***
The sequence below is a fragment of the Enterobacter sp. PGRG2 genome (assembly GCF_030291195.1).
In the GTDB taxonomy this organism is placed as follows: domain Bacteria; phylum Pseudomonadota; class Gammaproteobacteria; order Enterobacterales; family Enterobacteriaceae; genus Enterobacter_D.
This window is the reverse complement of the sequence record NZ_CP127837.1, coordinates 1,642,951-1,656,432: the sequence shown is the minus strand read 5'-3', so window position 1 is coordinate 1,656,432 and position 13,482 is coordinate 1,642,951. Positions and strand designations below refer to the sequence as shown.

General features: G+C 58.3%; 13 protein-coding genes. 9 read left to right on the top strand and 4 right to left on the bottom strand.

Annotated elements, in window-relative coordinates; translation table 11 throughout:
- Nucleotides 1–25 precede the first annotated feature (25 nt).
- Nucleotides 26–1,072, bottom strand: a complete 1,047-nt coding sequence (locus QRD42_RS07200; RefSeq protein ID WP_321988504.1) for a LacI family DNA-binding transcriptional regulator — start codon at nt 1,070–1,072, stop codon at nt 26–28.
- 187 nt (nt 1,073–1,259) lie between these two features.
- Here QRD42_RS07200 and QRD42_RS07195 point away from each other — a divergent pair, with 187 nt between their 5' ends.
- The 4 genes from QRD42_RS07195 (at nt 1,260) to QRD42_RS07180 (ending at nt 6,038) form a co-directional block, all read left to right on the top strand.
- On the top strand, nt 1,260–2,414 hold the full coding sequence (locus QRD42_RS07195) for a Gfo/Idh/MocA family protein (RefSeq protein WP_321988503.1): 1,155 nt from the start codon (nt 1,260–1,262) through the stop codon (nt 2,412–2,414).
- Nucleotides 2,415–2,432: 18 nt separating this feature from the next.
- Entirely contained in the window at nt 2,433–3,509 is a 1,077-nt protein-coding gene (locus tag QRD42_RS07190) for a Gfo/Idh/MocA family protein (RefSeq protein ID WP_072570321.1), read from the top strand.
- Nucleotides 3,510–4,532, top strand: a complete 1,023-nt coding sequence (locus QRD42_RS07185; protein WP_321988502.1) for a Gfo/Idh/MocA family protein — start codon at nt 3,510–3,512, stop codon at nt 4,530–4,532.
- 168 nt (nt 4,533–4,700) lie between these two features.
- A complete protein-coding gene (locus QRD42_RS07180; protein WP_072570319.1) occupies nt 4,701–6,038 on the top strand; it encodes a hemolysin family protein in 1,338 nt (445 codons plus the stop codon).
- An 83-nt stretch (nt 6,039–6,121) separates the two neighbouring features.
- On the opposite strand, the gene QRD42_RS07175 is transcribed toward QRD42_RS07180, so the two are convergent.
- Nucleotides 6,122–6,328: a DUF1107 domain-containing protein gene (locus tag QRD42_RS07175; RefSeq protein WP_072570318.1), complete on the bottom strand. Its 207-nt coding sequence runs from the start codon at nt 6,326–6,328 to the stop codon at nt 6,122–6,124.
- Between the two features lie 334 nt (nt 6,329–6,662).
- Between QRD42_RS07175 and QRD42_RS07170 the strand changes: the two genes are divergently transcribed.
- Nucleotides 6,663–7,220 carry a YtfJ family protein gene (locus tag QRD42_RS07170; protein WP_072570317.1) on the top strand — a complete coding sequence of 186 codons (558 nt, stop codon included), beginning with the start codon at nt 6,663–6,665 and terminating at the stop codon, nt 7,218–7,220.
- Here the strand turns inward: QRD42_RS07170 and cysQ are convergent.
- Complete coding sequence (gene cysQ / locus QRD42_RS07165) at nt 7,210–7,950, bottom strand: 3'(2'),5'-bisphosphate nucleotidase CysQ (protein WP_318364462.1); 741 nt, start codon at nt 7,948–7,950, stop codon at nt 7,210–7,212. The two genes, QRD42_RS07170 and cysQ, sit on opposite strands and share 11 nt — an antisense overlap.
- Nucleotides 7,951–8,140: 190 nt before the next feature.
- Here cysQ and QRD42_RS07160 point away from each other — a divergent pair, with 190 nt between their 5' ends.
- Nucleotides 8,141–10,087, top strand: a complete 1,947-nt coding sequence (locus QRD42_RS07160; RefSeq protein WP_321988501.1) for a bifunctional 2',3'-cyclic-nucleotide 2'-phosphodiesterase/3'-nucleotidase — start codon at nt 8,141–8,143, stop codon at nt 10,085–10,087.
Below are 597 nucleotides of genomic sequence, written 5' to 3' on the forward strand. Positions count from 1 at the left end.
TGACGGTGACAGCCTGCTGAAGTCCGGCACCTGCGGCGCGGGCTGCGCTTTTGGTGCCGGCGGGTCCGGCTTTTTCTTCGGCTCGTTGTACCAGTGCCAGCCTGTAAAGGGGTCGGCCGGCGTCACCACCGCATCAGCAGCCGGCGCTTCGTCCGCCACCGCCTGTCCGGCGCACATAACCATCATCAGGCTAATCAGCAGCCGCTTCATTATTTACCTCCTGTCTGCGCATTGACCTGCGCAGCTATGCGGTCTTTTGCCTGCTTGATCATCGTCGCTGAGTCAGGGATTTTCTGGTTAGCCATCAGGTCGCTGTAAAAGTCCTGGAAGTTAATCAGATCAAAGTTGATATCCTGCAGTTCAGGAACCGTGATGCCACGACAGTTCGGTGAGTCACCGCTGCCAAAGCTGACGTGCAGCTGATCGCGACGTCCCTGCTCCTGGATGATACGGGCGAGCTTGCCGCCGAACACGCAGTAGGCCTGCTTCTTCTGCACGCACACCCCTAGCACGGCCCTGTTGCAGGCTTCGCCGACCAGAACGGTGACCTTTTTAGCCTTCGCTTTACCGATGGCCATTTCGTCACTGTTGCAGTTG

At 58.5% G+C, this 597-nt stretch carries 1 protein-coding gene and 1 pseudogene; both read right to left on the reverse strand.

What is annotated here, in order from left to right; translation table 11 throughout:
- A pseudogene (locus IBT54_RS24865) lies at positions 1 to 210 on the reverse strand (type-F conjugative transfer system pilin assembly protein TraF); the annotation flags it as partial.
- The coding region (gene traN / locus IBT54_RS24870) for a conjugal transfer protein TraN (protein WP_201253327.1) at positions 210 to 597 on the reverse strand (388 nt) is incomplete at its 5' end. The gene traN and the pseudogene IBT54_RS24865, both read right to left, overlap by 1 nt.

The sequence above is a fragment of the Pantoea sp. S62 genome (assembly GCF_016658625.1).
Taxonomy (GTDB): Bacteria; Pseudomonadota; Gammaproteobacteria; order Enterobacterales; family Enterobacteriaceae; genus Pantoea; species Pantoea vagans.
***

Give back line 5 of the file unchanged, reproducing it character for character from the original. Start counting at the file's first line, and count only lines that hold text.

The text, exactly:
Annotated elements, in window-relative coordinates; translation table 11 throughout: